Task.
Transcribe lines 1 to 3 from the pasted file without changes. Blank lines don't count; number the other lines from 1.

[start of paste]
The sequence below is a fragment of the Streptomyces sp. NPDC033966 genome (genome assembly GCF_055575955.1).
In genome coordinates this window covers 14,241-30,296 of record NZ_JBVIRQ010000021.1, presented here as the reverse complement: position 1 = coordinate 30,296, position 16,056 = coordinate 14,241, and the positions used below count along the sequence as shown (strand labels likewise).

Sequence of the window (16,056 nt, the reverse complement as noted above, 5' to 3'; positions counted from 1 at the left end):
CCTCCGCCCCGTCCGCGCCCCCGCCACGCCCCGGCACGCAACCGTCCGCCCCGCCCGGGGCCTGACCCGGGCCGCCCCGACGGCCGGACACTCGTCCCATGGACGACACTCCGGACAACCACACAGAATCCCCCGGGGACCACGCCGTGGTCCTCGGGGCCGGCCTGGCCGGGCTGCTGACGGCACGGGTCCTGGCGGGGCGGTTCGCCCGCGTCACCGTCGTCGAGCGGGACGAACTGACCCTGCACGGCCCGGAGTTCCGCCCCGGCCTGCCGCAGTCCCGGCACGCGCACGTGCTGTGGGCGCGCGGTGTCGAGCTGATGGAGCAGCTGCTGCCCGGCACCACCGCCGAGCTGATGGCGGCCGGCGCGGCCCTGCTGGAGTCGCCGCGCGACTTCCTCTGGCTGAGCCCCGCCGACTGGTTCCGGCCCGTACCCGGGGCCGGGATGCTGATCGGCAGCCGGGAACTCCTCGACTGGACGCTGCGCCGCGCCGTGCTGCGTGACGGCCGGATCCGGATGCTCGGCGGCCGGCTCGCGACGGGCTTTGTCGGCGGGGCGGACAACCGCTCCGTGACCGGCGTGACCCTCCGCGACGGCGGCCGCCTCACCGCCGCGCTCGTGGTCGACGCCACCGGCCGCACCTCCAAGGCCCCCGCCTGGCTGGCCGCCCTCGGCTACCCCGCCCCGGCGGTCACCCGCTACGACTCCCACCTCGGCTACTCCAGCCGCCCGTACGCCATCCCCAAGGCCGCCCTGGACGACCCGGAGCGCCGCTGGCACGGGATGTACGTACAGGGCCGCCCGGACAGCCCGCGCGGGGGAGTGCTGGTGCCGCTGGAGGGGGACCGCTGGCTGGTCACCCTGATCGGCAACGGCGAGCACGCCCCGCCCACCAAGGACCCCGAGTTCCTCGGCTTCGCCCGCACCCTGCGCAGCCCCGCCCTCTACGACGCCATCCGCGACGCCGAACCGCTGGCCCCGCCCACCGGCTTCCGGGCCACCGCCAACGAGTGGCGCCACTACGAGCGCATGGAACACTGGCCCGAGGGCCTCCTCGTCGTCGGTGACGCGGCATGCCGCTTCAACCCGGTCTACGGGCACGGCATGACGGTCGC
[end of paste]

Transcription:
The sequence below is a fragment of the Streptomyces sp. NPDC033966 genome (genome assembly GCF_055575955.1).
In genome coordinates this window covers 14,241-30,296 of record NZ_JBVIRQ010000021.1, presented here as the reverse complement: position 1 = coordinate 30,296, position 16,056 = coordinate 14,241, and the positions used below count along the sequence as shown (strand labels likewise).

Sequence of the window (16,056 nt, the reverse complement as noted above, 5' to 3'; positions counted from 1 at the left end):